Just because Christmas is over, don’t think you’re finished spending. You have that book voucher from your auntie in your pocket, and that other one from last year in the kitchen drawer that you haven’t even touched.
Luckily, those kind people who publish books are here to help you by releasing what is known in the trade as product. How this works is, your favourite authors spend countless hours writing stories and then someone puts a cover on them and sells them in shops.
So you may know this already, no need to get so touchy about it – what have I told before about dealing with those negative emotions? Let’s get on with it, before we fall out.
Look, books — out tomorrow!
The Missing And The Dead is Stuart McBride’s ninth Logan McRae novel. Ninth! Where do the years go, eh? His McRae novels are set in the Granite City – that’s Aberdeen to you – although in this latest one McRae finds himself out in the cold of the countryside. I’ve a feeling carnage is just around the corner, however.
The blurb is wearing its Hunters:
One mistake can cost you everything…
When you catch a twisted killer there should be a reward, right? What Acting Detective Inspector Logan McRae gets instead is a ‘development opportunity’ out in the depths of rural Aberdeenshire. Welcome to divisional policing – catching drug dealers, shop lifters, vandals and the odd escaped farm animal.
Then a little girl’s body washes up just outside the sleepy town of Banff, kicking off a massive manhunt. The Major Investigation Team is up from Aberdeen, wanting answers, and they don’t care who they trample over to get them.
Logan’s got enough on his plate keeping B Division together, but DCI Steel wants him back on her team. As his old colleagues stomp around the countryside, burning bridges, Logan gets dragged deeper and deeper into the investigation.
One thing’s clear: there are dangerous predators lurking in the wilds of Aberdeenshire, and not everyone’s going to get out of this alive…
That Simon Kernick like his thrills. He’s got these three protagonists — Dennis Milne, Mike Bolt and Tina Malone, who all take it in turns to feature in his explosive novels, and occasionally team-up. For his latest novel, The Final Minute, it’s Tina’s turn to take centre-stage:
The blurb is positively breathless with anxiety:
‘It’s night, and I’m in a strange house.
The lights are on, and and I’m standing outside a half-open door.
Feeling a terrible sense of forboding, I walk slowly inside.
And then I see her.
A woman lying sprawled across a huge double bed.
She’s dead. There’s blood everywhere.
And the most terrifying thing of all is that I think her killer might be me …’
A traumatic car-crash. A man with no memory, haunted by nightmares.
When the past comes calling in the most terrifying way imaginable, Matt Barron is forced to turn to the one person who can help.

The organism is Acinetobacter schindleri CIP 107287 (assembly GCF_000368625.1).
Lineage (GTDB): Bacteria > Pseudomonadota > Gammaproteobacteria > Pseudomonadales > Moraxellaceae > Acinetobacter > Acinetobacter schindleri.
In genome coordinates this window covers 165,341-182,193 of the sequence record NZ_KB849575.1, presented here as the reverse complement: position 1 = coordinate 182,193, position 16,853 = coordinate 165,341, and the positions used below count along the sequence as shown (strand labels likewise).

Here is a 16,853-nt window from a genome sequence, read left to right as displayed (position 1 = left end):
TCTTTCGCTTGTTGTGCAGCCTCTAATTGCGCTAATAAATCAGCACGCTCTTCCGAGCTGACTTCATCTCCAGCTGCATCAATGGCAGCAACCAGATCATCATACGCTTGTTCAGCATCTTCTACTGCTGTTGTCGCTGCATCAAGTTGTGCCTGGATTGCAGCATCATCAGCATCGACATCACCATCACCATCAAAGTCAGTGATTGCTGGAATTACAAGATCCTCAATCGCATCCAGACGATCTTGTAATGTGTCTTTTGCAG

Ex Met cop, turned private detective, Tina Boyd.
Soon they are both on the run .….
Peter May’s new novel is called Runaway, and it’s based on the time he and some pals ran away to London to be rock stars and ended up sleeping at Euston station. He’s already turned the experience into a song, and now it’s a crime novel, with a bit of murdery stuff added.
The blurb is struggling with the bridge:
In 1965, five teenage friends fled Glasgow for London to pursue their dream of musical stardom. Yet before year’s end three returned, and returned damaged.
In 2015, a brutal murder forces those three men, now in their sixties, to journey back to London and finally confront the dark truth they have run from for five decades.
Runaway is a crime novel covering fifty years of friendships solidified and severed, dreams shared and shattered and passions lit and extinguished; set against the backdrop of two unique and contrasting cities at two unique and contrasting periods of recent history.
May is doing a tour in Scotland to plug the book, by the way, and you can get details on those places and dates here.
And just to show that we don’t just plug grizzled veterans here, Rebecca Whitney’s book The Liar’s Chair is her debut novel.
Interestingly, she’s put the playlist of the music she listened to while writing the novel on Spotify — David Shire’s excellent soundtrack to The Conversation is in there — and the mood board for the novel, which features more toxic domestic drama, is on Pinterest.
Oh, wait, lets not forget the blurb:
Rachel Teller and her husband David appear happy, prosperous and fulfilled. The big house, the successful business . . . They have everything.
However, control, not love, fuels their relationship and David has no idea his wife indulges in drunken indiscretions. When Rachel kills a man in a hit and run, the meticulously maintained veneer over their life begins to crack.
Destroying all evidence of the accident, David insists they continue as normal. Rachel though is racked with guilt and as her behaviour becomes increasingly self-destructive she not only inflames David’s darker side, but also uncovers her own long-suppressed memories of shame. Can Rachel confront her past and atone for her terrible crime? Not if her husband has anything to do with it . . .
A startling, dark and audacious novel set in and around the Brighton streets, The Liar’s Chair will keep readers on the edge of their seats until the final page has been turned. A stunning psychological portrait of a woman in a toxic marriage, Rebecca Whitney’s debut will show that sometimes the darkest shadow holds the truth you have been hiding from . . .